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    NATO Will 'Drag Serbia Into Major Fight' Over Possible S-300 Deliveries

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    Serbia is mulling the purchase of several battalions of Russia's S-300 surface-to-air missile system, with the two countries engaged in discussions on the issue. Military observer Igor Korotchenko told Sputnik about the source of Serbia's interest in the defensive system, and why NATO will undoubtedly do everything in its power to torpedo the deal.

    Dmitri Shugaev, the director of the Federal Service for Military-Technical Cooperation, the agency regulating Russia's military-technical cooperation with foreign countries, confirmed that Serbia has expressed an interest in the air defense system.

    "Our Serbian partners are expressing an interest in delivery of the S-300 air defense system," Shugaev said, speaking to reporters on the sidelines of the ARMY-2017 military expo outside Moscow on Thursday.

    The S-300, one of the most advanced weapons in its class, is designed to guard against enemy tactical and strategic aircraft, short- and medium-range ballistic missiles, and cruise missiles. Produced by Russia's Almaz-Antey defense concern, the system's users outside the post-Soviet space include Algeria, China, Egypt, Greece, India, Iran, North Korea, Syria, Venezuela and Vietnam.

    Speaking to Radio Sputnik, Igor Korotchenko, the editor-in-chief of National Defense, a popular Russian defense publication, noted that Serbia's interest in Russian air defense system is potentially very significant, but not surprising.

    "For Serbia, which became a victim of NATO bombing in 1999, the issue of strengthening its air defenses is one of its key priorities," the analyst said. "Therefore, Serbia has a tremendous interest in Russia's long-range air defense systems."

    Flames from an explosion light up the Belgrade skyline near a power station after NATO cruise missiles and warplanes attacked Yugoslavia late Wednesday, March 24, 1999
    © AP Photo / Dimitri Messinis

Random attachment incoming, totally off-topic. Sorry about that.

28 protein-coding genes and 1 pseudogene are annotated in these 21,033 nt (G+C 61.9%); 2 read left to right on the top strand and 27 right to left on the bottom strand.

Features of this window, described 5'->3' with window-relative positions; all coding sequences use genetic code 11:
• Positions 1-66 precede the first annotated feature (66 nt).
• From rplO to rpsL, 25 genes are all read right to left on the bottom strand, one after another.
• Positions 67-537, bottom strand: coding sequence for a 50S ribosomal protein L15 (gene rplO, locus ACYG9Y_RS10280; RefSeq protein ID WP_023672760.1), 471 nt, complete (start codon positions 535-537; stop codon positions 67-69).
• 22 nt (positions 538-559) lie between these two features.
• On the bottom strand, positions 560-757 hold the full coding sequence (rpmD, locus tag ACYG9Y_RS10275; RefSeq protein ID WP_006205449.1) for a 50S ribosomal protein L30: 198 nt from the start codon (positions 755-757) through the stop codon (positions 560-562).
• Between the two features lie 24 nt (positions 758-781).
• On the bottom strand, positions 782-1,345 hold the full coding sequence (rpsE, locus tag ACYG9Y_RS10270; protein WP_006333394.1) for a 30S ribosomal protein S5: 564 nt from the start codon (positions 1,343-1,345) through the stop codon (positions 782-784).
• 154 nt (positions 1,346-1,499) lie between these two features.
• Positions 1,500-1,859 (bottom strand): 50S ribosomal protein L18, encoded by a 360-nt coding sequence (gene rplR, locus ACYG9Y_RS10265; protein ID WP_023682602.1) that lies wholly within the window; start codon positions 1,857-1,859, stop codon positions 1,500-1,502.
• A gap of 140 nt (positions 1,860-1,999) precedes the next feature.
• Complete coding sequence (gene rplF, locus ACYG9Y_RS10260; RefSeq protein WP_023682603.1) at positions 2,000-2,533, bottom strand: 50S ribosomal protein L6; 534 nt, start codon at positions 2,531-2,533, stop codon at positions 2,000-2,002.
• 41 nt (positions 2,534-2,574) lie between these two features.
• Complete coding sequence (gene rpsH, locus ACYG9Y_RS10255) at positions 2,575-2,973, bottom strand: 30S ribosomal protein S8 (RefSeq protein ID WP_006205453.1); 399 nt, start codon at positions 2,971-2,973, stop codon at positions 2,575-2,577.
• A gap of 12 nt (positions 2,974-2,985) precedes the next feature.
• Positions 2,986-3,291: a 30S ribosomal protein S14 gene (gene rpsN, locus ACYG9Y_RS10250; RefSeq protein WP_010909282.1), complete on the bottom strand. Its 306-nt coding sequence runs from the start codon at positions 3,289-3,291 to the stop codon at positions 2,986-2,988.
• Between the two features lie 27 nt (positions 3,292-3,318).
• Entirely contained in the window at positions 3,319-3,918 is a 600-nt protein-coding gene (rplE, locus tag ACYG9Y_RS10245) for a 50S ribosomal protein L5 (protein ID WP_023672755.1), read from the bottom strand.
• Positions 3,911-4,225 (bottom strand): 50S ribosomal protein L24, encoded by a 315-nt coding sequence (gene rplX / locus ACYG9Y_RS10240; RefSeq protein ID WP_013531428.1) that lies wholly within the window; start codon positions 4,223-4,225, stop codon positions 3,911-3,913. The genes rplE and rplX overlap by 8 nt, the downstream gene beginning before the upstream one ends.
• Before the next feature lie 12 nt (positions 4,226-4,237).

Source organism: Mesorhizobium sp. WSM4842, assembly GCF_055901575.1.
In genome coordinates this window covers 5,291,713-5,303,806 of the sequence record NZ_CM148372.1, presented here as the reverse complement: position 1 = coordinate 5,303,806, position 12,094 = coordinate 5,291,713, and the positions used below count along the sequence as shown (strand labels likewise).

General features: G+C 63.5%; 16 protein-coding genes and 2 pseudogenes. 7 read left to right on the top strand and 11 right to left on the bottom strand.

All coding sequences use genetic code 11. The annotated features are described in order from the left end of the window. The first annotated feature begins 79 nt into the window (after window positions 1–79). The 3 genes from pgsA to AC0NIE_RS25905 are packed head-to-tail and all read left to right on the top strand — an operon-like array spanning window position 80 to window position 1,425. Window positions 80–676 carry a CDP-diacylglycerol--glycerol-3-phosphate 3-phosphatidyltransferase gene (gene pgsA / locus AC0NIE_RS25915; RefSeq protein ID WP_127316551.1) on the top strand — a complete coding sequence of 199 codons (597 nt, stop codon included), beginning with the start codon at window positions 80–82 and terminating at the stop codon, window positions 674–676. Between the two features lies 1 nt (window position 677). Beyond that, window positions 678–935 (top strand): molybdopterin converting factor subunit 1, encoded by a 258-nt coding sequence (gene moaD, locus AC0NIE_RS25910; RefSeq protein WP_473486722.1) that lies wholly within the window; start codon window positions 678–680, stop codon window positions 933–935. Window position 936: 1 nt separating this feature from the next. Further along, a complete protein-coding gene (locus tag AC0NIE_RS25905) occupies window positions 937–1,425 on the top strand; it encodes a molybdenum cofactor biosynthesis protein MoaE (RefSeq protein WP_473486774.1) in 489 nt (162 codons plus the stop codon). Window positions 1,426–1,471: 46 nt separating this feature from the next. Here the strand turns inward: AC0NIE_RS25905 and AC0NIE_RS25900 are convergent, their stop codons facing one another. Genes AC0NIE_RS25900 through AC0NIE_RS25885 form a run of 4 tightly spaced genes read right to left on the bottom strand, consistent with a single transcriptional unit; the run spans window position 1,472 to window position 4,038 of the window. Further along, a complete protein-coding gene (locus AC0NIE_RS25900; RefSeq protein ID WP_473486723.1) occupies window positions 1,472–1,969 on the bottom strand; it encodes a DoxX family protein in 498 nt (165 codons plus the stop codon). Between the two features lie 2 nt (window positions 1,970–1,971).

Flames from an explosion light up the Belgrade skyline near a power station after NATO cruise missiles and warplanes attacked Yugoslavia late Wednesday, March 24, 1999

    Negotiations on the delivery of S-300s to the country are proceeding actively, Korotchenko noted, as are negotiations on the delivery of MiG-29 fighters.

    According to the analyst, "the issue, by all appearances, revolves around the price of the contract…If a contract is signed, this would undoubtedly be a very strong geopolitical step, and an excellent indicator that Russian S-300s and S-400 systems remain the favorites in the global arms market."

    Russian S-300 anti-aircraft missile systems at a parade rehearsal outside St. Petersburg.
    © Sputnik / Alexei Danichev
    Russian S-300 anti-aircraft missile systems at a parade rehearsal outside St. Petersburg.

    Naturally, NATO will undoubtedly attempt to put pressure on Serbia to disrupt its plans, Korotchenko added. "NATO will oppose this deal every way it can. It will exert pressure on Belgrade, up to and including blackmail, taking into account Serbia's interest in joining the EU."

    "Therefore, the fight will be serious. Massive pressure will be put on Belgrade to try to derail this contract," the observer concluded.

    Related:

    Serbian Army Interested in Russian Tanks, Infantry Fighting Vehicles
    'We Must Be Strong Enough': Serbia Mulling Russia's S-300 System Purchase
    Serbia Wants Russian S-300 Missile Systems to 'Defend Against NATO Aggression'
    Russia, Serbia Discuss Supplies of S-300 Battalions
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    S-300, Russia, Serbia
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